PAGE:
Trump Says He Spoke To Taliban Leader, Had ‘Good Talk’

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President Donald Trump speaks to the media as he leaves the White House, Tuesday, March 3, 2020, in Washington, to visit the National Institutes of Health's Vaccine Research Center in Bethesda, Md. (AP Photo/Manuel Balce Ceneta)

WASHINGTON (AP) — President Donald Trump said he spoke Tuesday with the leader of the Taliban, days after the United States and the Taliban signed an agreement that calls for the withdrawal of American troops from Afghanistan after more than 18 years.

Trump is believed to be the first U.S. president to speak directly to the Taliban, and he suggested it wasn’t his first time. Asked if Tuesday was his first conversation with a leader of the Taliban, Trump said: “I don’t want to say that.”

“The relationship is very good that I have with the mullah,” Trump said. “We had a good long conversation today and, you know, they want to cease the violence. They’d like to cease violence also.”

“They’re looking to get this ended and we’re looking to get it ended,” he told reporters. “I think we all have a very common interest.”

The deal, signed by chief negotiators from the two sides and witnessed by Secretary of State Mike Pompeo, could see the withdrawal of all American and allied forces within 14 months and allow Trump to keep a key campaign pledge to extract the U.S. from “endless wars.” But it also could unravel easily, particularly if the Taliban and other factions of Afghan society fail to have successful talks about a political way ahead for the country.

Those talks are scheduled to begin next Tuesday.

Trump said it’s still unclear what the Afghans will do when they sit with the Taliban and attempt to draft a peaceful political future for the nation. He added: “The country really has to get it ended. We’ve been there for 20 years. Other presidents have tried and they were unsuccessful.”

A short time before Trump spoke, Taliban spokesman Zabiullah Mujahid tweeted that the president had spoken on the phone with Taliban leader Mullah Abdul Ghani Baradar.

The Afghan Taliban also released a statement, saying the phone call took place shortly after 9:30 a.m. EST and lasted for 35 minutes. SITE Intelligence Group, which monitors communications from militant organizations, said the Taliban statement claimed the call was held in the presence of a number of members of the Taliban negotiating committee and Zalmay Khalilzad, the U.S. envoy who negotiated the deal.

According to the statement, the conversation was about how both sides will put in place the agreement and that the mullah assured Trump that if the United States honored the agreement, then the U.S. and the Taliban will have “positive bilateral relations.”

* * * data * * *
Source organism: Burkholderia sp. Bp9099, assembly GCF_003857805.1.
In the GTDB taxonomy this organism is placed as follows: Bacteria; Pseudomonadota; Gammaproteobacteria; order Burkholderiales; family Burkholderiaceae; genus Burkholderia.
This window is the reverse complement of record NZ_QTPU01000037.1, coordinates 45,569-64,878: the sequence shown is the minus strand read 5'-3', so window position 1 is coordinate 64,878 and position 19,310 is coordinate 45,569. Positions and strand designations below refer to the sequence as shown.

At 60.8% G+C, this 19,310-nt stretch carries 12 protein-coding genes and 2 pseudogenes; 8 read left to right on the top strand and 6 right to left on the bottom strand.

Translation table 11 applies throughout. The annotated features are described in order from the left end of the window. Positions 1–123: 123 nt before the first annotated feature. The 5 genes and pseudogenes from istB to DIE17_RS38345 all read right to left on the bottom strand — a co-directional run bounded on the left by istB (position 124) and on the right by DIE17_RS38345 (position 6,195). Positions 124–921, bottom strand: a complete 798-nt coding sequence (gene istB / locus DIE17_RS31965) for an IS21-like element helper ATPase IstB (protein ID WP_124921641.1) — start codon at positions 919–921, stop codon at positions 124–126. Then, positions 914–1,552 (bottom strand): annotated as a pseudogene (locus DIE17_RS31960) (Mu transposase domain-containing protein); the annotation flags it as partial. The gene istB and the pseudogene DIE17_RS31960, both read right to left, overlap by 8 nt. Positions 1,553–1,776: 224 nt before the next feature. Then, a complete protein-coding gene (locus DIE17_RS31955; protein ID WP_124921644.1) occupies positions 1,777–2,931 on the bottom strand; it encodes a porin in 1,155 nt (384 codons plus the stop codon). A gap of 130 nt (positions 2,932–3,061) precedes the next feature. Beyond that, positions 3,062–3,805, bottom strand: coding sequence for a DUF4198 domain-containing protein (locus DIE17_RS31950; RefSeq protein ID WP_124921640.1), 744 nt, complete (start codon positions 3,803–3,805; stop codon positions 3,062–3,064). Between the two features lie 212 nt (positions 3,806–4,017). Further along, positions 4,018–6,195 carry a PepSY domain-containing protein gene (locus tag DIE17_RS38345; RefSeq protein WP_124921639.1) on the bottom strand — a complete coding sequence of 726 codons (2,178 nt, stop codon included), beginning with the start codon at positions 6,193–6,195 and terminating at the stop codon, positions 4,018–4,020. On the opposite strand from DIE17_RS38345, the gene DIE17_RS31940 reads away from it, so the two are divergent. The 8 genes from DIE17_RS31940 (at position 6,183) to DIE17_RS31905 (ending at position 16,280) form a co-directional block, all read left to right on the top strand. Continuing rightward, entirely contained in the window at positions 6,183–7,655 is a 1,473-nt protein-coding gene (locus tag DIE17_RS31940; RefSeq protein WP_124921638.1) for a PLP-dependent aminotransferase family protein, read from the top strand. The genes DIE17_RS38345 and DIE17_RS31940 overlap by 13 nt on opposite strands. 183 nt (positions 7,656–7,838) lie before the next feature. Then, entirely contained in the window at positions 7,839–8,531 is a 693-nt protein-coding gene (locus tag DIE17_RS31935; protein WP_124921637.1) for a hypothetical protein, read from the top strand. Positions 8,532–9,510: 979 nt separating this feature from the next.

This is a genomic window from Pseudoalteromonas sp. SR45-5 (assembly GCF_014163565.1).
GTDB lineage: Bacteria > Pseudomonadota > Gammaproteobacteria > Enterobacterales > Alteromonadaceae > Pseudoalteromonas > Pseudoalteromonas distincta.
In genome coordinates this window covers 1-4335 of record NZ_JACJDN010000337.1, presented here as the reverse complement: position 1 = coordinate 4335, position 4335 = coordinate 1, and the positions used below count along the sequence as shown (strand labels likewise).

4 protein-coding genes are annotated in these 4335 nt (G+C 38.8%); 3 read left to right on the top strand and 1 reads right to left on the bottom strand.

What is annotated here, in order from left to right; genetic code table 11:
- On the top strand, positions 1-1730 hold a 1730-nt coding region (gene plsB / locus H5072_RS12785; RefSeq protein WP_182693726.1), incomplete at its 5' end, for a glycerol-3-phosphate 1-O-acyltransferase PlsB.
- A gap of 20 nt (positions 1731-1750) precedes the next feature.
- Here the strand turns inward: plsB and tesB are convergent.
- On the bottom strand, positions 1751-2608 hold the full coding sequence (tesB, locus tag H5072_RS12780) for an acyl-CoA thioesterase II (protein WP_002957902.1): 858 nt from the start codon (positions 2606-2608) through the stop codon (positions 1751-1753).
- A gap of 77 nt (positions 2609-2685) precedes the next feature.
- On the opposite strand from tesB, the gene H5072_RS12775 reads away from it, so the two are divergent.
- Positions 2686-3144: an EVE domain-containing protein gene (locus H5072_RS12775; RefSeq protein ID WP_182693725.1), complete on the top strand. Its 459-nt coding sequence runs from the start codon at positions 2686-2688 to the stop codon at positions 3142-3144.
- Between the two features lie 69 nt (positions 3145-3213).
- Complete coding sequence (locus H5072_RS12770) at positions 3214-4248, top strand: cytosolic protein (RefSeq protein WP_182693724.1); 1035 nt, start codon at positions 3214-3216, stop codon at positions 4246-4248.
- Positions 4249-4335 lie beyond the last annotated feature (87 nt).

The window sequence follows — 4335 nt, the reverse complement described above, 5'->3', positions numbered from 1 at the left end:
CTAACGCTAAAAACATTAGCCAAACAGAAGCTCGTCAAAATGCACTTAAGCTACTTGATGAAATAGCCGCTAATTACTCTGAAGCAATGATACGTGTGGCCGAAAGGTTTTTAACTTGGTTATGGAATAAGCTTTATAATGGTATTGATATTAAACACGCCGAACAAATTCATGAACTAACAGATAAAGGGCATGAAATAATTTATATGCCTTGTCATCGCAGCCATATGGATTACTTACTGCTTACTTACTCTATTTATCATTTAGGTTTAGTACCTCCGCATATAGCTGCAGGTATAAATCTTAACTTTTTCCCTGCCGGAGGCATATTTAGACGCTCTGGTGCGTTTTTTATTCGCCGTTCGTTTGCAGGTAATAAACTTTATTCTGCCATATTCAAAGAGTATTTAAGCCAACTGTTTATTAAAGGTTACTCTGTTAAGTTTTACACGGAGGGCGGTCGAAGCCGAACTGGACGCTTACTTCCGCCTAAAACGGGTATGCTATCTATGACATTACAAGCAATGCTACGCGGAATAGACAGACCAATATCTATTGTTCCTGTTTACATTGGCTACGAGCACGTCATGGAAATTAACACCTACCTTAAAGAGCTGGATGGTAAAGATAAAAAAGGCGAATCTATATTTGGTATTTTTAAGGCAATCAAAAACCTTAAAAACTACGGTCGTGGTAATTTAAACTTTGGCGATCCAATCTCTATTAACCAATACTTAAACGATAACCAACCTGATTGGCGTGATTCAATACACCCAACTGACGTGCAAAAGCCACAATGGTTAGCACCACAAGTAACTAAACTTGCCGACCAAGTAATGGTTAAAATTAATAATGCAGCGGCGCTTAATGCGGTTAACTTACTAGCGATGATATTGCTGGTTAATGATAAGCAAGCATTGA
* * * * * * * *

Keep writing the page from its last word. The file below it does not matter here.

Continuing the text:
The statement said that Taliban leader told Trump: “Mr. President! Take determined actions in regards to the withdrawal of foreign forces from Afghanistan and do not allow anyone to take actions that violate the terms of the agreement thus embroiling you even further in this prolonged war.”

No other details were disclosed.

There is a photo of President Ronald Reagan hosting five “Afghan freedom fighters” in the Oval Office in 1983 to discuss Soviet aggression, but they were not members of the Taliban, which did not form until the 1990s. The U.S. backed the Afghan fighters against the Soviets.

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9 COMMENTS

    • Look, there has been no shooting war with North Korea, since Trump has been in office. North Korea has thousands of long range artillery weapons trained on Seoul, which would not only place millions of South Koreans in danger, but also over 35,000 U.S. soldiers. Therefore, you should be grateful that there is a de facto peace on the peninsula.

    • If he had the chance, he would take a name change.
      Donald ” Neville” Trump.
      Peace in our time.
      As Henry Kissinger said: I have met Ho Chi Minh, and
      he is a trustworthy man.
      Will the Republicans ever learn, well not with a 3 rd grader in the WH>

          • Uh-huh. Answer the question: if you think that the war in Afghanistan is accomplishing something useful, and so it’s wrong to try to end it, then when are you enlisting to serve there?

            And, like you, I can also Google names of bases during the Vietnam War and claim to have been there. But I won’t.

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